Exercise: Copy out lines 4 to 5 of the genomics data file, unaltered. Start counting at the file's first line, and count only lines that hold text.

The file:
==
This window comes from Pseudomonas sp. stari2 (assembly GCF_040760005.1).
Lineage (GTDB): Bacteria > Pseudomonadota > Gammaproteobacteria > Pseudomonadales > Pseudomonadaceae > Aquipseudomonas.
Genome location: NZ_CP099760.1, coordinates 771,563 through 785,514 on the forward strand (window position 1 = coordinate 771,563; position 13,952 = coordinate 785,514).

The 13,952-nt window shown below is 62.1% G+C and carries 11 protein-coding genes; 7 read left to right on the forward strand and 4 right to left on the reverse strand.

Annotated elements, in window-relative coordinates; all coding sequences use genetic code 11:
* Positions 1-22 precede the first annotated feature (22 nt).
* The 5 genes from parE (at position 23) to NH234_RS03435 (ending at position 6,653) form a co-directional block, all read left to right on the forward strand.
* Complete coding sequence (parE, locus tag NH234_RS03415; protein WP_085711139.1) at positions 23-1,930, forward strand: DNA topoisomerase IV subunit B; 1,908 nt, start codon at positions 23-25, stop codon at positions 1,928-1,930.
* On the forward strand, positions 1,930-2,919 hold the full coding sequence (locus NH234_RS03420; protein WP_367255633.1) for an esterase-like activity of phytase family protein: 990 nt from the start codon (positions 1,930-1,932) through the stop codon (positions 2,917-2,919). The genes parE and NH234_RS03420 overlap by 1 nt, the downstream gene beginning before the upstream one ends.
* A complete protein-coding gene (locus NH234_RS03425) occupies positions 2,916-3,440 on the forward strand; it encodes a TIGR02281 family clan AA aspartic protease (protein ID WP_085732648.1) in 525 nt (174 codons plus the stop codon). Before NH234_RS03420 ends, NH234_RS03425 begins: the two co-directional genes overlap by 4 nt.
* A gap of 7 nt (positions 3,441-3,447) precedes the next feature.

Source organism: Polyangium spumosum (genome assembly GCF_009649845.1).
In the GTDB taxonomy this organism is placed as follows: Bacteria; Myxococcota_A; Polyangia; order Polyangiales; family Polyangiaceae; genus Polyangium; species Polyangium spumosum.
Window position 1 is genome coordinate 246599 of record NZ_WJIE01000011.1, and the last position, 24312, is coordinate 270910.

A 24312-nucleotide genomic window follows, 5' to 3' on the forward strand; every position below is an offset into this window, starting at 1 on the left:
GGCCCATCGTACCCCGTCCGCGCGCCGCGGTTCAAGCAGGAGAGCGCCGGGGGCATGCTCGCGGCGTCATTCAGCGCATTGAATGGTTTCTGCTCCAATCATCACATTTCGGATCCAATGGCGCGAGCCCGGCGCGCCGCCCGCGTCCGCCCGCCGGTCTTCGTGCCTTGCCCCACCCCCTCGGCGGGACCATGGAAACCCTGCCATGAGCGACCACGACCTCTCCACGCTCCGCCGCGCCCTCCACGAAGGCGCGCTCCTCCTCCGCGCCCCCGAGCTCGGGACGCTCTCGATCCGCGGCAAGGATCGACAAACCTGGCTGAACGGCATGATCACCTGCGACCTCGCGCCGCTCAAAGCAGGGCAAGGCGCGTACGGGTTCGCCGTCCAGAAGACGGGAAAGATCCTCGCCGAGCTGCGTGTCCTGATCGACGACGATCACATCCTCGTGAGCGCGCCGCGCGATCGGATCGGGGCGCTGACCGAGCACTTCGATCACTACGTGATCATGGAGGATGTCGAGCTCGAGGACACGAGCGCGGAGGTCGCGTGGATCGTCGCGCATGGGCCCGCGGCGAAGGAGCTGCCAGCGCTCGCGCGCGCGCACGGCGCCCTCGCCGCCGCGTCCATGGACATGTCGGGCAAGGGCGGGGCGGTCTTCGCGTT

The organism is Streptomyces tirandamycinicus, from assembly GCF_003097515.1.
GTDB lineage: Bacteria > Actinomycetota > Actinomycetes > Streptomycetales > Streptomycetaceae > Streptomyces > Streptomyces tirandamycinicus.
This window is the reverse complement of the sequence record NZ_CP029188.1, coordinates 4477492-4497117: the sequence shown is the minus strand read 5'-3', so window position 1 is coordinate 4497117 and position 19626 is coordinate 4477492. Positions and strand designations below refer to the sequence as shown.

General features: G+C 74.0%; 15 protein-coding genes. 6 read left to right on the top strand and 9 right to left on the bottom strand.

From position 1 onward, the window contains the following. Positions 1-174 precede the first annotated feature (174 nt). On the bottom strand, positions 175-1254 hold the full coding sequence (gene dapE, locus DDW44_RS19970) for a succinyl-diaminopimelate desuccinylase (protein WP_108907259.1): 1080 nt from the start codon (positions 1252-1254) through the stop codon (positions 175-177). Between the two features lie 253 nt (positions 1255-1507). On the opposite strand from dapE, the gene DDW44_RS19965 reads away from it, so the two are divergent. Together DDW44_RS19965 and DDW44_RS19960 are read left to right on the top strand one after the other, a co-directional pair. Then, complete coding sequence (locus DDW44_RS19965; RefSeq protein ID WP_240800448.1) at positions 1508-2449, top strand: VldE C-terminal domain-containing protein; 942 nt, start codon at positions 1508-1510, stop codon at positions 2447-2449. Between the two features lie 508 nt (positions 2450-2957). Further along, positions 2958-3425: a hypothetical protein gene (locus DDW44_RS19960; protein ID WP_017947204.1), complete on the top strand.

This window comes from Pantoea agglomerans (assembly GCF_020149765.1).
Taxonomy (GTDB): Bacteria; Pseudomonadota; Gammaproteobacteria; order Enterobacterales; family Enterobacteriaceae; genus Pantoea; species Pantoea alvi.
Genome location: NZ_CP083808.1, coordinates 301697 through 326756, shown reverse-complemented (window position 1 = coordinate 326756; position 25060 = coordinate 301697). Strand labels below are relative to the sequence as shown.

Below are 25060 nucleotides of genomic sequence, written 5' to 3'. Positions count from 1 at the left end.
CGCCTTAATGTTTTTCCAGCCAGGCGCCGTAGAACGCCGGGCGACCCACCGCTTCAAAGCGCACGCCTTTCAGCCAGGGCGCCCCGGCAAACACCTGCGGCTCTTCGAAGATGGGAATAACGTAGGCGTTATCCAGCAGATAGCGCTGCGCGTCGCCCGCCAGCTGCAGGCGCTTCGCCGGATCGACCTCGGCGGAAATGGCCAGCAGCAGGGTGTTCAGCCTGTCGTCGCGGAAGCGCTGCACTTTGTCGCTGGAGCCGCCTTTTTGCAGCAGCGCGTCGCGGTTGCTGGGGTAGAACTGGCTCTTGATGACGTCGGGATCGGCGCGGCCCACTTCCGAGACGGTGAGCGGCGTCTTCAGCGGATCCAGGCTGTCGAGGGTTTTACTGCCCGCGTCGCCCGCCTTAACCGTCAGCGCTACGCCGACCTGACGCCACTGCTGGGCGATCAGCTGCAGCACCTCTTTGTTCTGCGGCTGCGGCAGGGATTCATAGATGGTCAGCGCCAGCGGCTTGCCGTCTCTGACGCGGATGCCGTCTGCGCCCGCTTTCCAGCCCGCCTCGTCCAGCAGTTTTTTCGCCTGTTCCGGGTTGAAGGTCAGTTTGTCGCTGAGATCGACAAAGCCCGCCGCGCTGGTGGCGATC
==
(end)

The 13,952-nt window shown below is 62.1% G+C and carries 11 protein-coding genes; 7 read left to right on the forward strand and 4 right to left on the reverse strand.

Annotated elements, in window-relative coordinates; all coding sequences use genetic code 11: